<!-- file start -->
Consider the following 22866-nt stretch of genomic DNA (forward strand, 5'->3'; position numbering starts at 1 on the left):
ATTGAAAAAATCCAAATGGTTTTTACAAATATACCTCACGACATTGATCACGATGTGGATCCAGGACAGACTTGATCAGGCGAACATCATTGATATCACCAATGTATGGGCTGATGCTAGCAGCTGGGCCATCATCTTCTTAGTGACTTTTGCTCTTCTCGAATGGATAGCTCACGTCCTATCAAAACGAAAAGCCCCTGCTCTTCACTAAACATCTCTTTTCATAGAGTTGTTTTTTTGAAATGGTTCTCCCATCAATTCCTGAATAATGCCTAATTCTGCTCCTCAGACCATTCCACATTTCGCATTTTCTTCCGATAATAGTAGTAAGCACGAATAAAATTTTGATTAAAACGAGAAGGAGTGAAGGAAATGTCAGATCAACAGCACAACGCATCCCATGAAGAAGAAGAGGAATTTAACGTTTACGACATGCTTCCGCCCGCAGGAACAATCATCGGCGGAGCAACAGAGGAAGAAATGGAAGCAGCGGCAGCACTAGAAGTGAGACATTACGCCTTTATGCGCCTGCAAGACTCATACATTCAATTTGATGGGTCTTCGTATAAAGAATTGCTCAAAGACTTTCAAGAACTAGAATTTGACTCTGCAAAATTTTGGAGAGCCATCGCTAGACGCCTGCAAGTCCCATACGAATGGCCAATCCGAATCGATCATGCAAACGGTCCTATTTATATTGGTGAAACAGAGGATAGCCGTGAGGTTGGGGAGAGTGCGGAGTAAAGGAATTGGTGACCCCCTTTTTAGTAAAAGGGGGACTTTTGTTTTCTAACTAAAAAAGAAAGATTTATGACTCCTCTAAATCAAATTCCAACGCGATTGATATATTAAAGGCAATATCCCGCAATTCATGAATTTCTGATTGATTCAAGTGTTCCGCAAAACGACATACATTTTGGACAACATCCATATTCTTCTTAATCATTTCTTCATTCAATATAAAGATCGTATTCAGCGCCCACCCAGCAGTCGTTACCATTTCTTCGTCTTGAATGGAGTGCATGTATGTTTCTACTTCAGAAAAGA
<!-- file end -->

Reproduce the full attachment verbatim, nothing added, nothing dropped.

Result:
Consider the following 22866-nt stretch of genomic DNA (forward strand, 5'->3'; position numbering starts at 1 on the left):
ATTGAAAAAATCCAAATGGTTTTTACAAATATACCTCACGACATTGATCACGATGTGGATCCAGGACAGACTTGATCAGGCGAACATCATTGATATCACCAATGTATGGGCTGATGCTAGCAGCTGGGCCATCATCTTCTTAGTGACTTTTGCTCTTCTCGAATGGATAGCTCACGTCCTATCAAAACGAAAAGCCCCTGCTCTTCACTAAACATCTCTTTTCATAGAGTTGTTTTTTTGAAATGGTTCTCCCATCAATTCCTGAATAATGCCTAATTCTGCTCCTCAGACCATTCCACATTTCGCATTTTCTTCCGATAATAGTAGTAAGCACGAATAAAATTTTGATTAAAACGAGAAGGAGTGAAGGAAATGTCAGATCAACAGCACAACGCATCCCATGAAGAAGAAGAGGAATTTAACGTTTACGACATGCTTCCGCCCGCAGGAACAATCATCGGCGGAGCAACAGAGGAAGAAATGGAAGCAGCGGCAGCACTAGAAGTGAGACATTACGCCTTTATGCGCCTGCAAGACTCATACATTCAATTTGATGGGTCTTCGTATAAAGAATTGCTCAAAGACTTTCAAGAACTAGAATTTGACTCTGCAAAATTTTGGAGAGCCATCGCTAGACGCCTGCAAGTCCCATACGAATGGCCAATCCGAATCGATCATGCAAACGGTCCTATTTATATTGGTGAAACAGAGGATAGCCGTGAGGTTGGGGAGAGTGCGGAGTAAAGGAATTGGTGACCCCCTTTTTAGTAAAAGGGGGACTTTTGTTTTCTAACTAAAAAAGAAAGATTTATGACTCCTCTAAATCAAATTCCAACGCGATTGATATATTAAAGGCAATATCCCGCAATTCATGAATTTCTGATTGATTCAAGTGTTCCGCAAAACGACATACATTTTGGACAACATCCATATTCTTCTTAATCATTTCTTCATTCAATATAAAGATCGTATTCAGCGCCCACCCAGCAGTCGTTACCATTTCTTCGTCTTGAATGGAGTGCATGTATGTTTCTACTTCAGAAAAGA